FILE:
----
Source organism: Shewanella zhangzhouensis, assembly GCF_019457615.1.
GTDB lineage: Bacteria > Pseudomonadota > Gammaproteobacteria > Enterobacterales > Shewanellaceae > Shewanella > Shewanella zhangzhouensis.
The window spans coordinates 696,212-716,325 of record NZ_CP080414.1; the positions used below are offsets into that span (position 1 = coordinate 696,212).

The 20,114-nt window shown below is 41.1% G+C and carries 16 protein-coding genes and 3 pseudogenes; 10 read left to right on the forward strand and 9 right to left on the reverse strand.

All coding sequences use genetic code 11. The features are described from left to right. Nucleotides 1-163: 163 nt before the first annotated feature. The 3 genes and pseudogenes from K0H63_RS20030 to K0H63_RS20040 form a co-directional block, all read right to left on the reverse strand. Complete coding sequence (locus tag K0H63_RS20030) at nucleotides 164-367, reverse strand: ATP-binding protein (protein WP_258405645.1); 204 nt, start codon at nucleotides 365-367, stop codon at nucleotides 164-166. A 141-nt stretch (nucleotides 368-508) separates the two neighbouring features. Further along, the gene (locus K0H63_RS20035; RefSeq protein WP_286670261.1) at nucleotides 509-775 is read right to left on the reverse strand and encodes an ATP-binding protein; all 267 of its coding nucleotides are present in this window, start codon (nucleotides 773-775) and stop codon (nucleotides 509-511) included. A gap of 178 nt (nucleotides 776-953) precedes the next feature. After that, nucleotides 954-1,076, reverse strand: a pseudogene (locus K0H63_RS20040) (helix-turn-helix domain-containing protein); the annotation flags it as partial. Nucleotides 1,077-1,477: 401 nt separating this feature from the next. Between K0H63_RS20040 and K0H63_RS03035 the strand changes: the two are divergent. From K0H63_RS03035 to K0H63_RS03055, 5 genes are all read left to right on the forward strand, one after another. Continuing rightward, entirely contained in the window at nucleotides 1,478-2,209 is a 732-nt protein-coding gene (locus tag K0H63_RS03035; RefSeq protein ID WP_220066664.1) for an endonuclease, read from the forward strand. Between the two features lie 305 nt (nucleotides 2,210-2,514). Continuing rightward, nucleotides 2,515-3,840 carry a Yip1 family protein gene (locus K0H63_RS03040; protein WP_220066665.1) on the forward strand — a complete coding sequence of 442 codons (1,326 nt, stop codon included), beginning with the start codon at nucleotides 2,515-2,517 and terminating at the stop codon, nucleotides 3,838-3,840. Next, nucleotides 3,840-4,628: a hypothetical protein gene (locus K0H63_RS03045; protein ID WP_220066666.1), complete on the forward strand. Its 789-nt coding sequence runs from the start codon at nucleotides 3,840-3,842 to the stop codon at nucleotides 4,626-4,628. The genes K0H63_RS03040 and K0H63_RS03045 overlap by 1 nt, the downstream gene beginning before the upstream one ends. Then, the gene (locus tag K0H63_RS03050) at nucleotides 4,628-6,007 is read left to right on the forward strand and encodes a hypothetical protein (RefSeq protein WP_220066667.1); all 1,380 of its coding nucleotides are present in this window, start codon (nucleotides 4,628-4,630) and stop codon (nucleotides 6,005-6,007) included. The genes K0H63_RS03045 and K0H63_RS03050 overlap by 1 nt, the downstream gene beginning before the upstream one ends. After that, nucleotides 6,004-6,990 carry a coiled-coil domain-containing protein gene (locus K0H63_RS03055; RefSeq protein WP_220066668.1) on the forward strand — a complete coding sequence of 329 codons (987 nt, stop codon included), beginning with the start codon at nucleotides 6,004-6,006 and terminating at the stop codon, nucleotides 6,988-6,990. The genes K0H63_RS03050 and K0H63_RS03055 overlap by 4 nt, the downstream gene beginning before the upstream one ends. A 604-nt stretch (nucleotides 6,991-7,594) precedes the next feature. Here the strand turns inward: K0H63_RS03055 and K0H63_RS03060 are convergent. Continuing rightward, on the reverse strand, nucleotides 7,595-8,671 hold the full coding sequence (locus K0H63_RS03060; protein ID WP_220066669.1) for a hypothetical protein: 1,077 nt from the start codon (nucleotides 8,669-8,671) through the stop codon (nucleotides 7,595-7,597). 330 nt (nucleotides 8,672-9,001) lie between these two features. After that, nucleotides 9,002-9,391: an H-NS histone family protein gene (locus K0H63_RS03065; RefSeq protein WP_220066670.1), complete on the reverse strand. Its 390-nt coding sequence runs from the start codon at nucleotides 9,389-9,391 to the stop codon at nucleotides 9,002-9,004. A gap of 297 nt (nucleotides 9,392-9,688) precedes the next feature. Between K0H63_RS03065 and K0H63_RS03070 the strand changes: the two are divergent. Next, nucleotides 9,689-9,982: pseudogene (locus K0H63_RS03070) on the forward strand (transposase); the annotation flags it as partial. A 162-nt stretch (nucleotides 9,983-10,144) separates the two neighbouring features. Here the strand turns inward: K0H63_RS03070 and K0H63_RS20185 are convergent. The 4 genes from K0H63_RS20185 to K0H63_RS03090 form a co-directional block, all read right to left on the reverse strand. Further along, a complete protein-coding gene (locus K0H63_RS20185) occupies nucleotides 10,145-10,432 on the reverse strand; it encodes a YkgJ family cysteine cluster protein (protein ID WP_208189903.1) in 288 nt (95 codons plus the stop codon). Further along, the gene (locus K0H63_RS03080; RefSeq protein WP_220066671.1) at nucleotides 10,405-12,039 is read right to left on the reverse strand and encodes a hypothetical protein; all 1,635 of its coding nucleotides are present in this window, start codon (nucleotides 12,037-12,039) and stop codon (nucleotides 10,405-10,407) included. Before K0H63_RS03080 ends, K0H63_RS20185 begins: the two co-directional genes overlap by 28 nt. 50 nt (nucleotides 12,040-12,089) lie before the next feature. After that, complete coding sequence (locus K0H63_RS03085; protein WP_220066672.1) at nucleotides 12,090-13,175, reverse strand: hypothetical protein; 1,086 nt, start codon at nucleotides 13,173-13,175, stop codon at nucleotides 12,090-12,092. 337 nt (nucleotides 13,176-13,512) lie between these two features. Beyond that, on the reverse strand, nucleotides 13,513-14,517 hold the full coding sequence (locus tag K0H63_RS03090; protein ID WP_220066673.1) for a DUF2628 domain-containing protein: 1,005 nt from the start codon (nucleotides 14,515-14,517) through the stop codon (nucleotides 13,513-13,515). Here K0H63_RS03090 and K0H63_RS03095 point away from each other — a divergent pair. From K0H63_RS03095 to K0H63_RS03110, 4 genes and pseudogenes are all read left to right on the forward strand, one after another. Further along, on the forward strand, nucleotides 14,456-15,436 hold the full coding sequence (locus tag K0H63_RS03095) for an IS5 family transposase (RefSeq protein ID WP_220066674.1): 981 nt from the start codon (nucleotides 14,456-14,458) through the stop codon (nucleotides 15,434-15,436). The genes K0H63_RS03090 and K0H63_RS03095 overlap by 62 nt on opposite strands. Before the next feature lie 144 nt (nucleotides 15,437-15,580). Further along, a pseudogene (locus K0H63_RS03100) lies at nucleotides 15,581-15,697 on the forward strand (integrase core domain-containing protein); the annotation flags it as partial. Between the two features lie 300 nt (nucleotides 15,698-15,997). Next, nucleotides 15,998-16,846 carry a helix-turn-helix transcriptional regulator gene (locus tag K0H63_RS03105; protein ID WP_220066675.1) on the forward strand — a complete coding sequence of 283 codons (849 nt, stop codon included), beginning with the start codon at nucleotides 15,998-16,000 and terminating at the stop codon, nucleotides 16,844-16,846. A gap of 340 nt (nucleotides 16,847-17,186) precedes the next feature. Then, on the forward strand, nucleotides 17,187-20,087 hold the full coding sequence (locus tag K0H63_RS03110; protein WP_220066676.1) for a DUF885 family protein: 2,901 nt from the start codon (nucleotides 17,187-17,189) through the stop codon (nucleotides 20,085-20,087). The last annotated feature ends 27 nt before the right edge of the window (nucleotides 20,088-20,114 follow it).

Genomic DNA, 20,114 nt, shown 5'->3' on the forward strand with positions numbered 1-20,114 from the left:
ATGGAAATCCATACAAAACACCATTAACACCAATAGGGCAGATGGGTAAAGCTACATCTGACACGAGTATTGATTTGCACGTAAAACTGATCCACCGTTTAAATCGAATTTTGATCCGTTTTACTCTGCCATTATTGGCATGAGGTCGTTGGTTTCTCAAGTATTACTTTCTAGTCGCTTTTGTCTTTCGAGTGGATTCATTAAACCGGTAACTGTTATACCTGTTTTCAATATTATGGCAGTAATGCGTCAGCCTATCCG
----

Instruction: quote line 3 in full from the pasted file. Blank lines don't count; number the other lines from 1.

The window spans coordinates 696,212-716,325 of record NZ_CP080414.1; the positions used below are offsets into that span (position 1 = coordinate 696,212).